Arrival at Iguazu marked the end of our Brazilian adventure and the beginning of the next leg of our trip. By this point we were both ready to leave Brazil and experience a new culture; the one thing we won’t miss is the general rudeness of the waiters in most places we ate in Brazil. Most of them acted as if they were doing us a favour by serving us and to add to insult they charge you a compulsory 10-15 % service charge on top!
Iguazu sits between the boarders of Brazil, Argentina and Paraguay in a large national park. The respective towns are interesting places to be in their own right, since you can easily hop on a bus and be in a different country within minutes, making it a fascinating place to observe the many differences between the countries.
Upon arrival in Argentina we instantly felt the difference in the people, with the first most striking being the fact that they actually had a recognisable look and features. Given the history of immigration and the slave trade that built Brazil, It is near impossible to put your finger on a typical Brazilian look even outside of the main cities. Another key difference was the fact that people serve you with a smile and are the most outwardly friendly people, often having a joke before actually getting to the point of a conversation ( although in my case it is usually at my expense given my appalling Spanish!)
The main reason for being in these towns however is to do daily treks to the falls. We had one day viewing the Brazilian side before crossing over the border to view them from the Argentine side.
The falls are quite simply a natural wonder of the world and as usual, it is best for me to allow the pictures to speak for themselves. The one thing I will mention is that the Brazilian side has better panoramic views whereas the Argentine side allows you to get under the actual falls; you will notice however, that I am not in any of the pictures on the Brazilian side!
This is because I spent that magical day pretty much on my own; a result of an acrimonious falling out with my photographer. I wouldn’t normally publicly go into any further detail at this point, however given the cultural theme of this particular post and the fact that I can now see the funny side post the rage phase I think it’s worth a little mention.
Much like the differences between the Cariocas and Paulistas there is definitely a clear difference in our approaches to the travels. As you probably would have thought, Andre tends to have a more Germanic approach to things (being hugely organised etc etc) with myself favouring the more ‘romantic’ mediterranean approach ( aka not organised, fairly lazy with the simple excuse of “enjoying the moment” rather than thinking of the next). Truth be told I think the difference works quite well; I wouldn’t have seen half the things I have if not for this producer project managing me, however this one particular morning was just too much to take.
The only one main drawback to these amazing falls are the fact that they are on every travellers itinerary, making them hugely touristy. It’s for this reason that we both agreed to get there early to avoid the crowds particularly since it was also a public holiday in Brazil that day.
As usual Andre was up at 6am playing around on the Internet before the rest of the hostel were alive for breakfast which starts at 8..to cut along story short I was ready by 8.30 to leave but clearly I held us up too much which resulted in us arriving at the park at about ten…a hole hour after it opened.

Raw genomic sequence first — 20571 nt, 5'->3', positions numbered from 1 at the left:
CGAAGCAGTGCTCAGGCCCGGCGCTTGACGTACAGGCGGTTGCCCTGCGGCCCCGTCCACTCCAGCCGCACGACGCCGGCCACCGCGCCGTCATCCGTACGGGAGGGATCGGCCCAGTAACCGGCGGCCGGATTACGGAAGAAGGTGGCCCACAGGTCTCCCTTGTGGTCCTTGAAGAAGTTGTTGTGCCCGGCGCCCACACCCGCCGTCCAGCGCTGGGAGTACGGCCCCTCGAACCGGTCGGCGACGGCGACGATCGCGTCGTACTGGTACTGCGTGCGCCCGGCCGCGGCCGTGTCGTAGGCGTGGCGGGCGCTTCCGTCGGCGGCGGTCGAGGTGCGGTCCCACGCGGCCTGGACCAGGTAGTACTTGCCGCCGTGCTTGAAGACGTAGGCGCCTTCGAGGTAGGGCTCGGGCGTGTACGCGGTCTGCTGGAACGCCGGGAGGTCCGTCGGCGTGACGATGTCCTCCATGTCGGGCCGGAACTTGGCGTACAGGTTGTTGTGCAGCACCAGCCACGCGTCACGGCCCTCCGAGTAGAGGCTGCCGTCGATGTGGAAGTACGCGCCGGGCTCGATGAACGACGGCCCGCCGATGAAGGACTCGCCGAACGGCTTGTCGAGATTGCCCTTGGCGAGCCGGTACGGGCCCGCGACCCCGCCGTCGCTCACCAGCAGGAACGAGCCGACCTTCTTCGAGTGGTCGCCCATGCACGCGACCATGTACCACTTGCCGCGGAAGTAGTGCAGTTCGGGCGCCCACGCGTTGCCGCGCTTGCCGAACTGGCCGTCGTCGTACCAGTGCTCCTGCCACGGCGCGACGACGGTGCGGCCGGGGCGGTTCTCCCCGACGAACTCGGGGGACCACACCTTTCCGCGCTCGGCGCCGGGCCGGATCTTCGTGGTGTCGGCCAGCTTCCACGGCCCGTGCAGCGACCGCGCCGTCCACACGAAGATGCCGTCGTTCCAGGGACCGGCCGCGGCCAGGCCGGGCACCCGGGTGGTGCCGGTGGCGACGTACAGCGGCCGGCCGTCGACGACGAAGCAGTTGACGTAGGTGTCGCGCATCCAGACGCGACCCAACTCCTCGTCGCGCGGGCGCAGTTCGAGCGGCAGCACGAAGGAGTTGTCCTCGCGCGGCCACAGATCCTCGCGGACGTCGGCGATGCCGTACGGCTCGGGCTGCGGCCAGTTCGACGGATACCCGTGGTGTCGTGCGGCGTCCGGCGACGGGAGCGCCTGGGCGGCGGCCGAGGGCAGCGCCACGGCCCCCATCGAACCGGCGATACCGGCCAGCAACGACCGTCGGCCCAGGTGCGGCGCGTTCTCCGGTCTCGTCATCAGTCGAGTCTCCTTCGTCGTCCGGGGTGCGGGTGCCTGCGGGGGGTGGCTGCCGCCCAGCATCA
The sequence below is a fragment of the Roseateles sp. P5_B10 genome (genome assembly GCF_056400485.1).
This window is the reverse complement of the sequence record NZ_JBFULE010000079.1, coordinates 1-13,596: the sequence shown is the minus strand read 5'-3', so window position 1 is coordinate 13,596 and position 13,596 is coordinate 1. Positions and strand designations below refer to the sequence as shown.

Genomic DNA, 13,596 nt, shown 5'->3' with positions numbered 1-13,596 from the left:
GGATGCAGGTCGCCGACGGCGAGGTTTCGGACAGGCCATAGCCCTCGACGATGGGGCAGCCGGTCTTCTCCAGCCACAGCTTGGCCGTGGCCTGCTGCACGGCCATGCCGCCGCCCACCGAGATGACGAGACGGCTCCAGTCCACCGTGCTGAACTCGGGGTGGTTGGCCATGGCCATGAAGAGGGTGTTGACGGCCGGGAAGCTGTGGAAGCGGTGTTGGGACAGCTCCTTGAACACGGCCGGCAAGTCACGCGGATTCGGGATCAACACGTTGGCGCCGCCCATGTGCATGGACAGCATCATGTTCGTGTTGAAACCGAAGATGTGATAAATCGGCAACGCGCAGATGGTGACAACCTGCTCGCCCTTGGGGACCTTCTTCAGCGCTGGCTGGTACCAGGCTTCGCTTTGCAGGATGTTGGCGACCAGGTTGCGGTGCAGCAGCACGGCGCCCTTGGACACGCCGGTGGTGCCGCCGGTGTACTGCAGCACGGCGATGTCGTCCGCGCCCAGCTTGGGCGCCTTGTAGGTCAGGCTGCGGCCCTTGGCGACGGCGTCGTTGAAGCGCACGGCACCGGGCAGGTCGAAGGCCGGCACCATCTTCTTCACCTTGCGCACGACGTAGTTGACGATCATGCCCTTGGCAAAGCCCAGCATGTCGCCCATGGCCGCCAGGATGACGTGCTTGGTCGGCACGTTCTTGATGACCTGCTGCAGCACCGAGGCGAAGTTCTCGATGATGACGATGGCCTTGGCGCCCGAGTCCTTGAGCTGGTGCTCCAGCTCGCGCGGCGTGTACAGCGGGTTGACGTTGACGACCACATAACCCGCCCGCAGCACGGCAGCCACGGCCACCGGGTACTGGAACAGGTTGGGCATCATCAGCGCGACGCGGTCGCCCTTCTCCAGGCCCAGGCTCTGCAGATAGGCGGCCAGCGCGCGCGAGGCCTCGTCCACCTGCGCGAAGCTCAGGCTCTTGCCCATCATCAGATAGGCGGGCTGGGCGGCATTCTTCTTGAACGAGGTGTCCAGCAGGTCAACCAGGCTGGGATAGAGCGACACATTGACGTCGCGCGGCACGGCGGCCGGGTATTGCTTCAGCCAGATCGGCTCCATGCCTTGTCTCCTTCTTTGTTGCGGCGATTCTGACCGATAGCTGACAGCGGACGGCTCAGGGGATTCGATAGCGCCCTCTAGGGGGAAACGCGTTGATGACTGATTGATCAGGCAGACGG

The main attractions in the park can be seen within two hours so a full day on either side is plenty of time, however similar to the classic story of the Germans laying the towels at the pools side the night before, deep down Andre wanted to get there for 8.50 to be sure he was first in the queue!
Whilst there were a few coaches of tourists it really wasn’t that bad so I couldn’t see the need to sulk, however I had been prepared to simply grin and bear the mood. To help lighten things a little I thought I would stroke his ego and ask whether they were the biggest waterfalls in the world or whether Victoria falls were bigger ( since he would have been on Wikipedia looking it up that morning he normally quite likes to play the teacher).
This next argument is a classic for those of you who have ever worked with ‘tha Germanns’…obviously to Andre this was the most retarded question to ask because he couldn’t possibly give an answer, since I hadn’t really defined the metrics by which I was measuring the falls by; was it volume of water, hight, width…length.
To be honest I couldn’t have cared less but by this point I had just about as much as i could take so decided to explain exactly how much of a pedantic arse I thought he was…which you can imagine was an amusing scene in what’s suppose to be a magical part of the world.
Thankfully we met a really cool fellow traveller the next day (Carla) which meant we had to be on our best behaviour and forget all about it 🙂
The National Park also has a host of different animals, initially our favourites were these racoon type things that seemed very friendly (I can´t quite remember the name of them but I am sure if you ask Andre he will of course know having studied them at some point!). We soon turned to hate these things since they got very vicious around food so became more of a pain.
Another pain were the venomous mosquitos that I am still scratching two weeks later! To be fair the reason I got stung so bad was because Carla and Andre developed a little game throughout the day on what can we make stupid Gary do whilst we take pictures. One of the things was to do an artistic jumping picture with the hundreds of butterflies that were weirdly congregating all in one place.
enthusiastically I jumped at the chance only to realise the grass was in fact a mud pit where they drank along with hundreds of the bastard mosquitos!